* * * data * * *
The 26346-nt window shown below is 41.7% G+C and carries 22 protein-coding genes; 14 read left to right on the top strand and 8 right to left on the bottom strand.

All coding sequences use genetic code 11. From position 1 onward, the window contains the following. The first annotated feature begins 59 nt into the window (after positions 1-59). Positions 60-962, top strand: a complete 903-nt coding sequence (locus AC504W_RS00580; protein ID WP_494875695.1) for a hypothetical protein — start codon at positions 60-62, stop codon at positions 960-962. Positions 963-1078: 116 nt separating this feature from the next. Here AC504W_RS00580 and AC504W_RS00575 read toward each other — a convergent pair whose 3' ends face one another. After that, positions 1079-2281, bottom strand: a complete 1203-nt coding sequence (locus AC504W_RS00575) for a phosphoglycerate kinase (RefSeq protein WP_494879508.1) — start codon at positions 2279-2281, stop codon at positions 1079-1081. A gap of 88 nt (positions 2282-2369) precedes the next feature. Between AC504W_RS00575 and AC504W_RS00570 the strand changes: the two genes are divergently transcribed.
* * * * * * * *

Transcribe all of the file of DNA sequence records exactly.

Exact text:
The 26346-nt window shown below is 41.7% G+C and carries 22 protein-coding genes; 14 read left to right on the top strand and 8 right to left on the bottom strand.

All coding sequences use genetic code 11. From position 1 onward, the window contains the following. The first annotated feature begins 59 nt into the window (after positions 1-59). Positions 60-962, top strand: a complete 903-nt coding sequence (locus AC504W_RS00580; protein ID WP_494875695.1) for a hypothetical protein — start codon at positions 60-62, stop codon at positions 960-962. Positions 963-1078: 116 nt separating this feature from the next. Here AC504W_RS00580 and AC504W_RS00575 read toward each other — a convergent pair whose 3' ends face one another. After that, positions 1079-2281, bottom strand: a complete 1203-nt coding sequence (locus AC504W_RS00575) for a phosphoglycerate kinase (RefSeq protein WP_494879508.1) — start codon at positions 2279-2281, stop codon at positions 1079-1081. A gap of 88 nt (positions 2282-2369) precedes the next feature. Between AC504W_RS00575 and AC504W_RS00570 the strand changes: the two genes are divergently transcribed.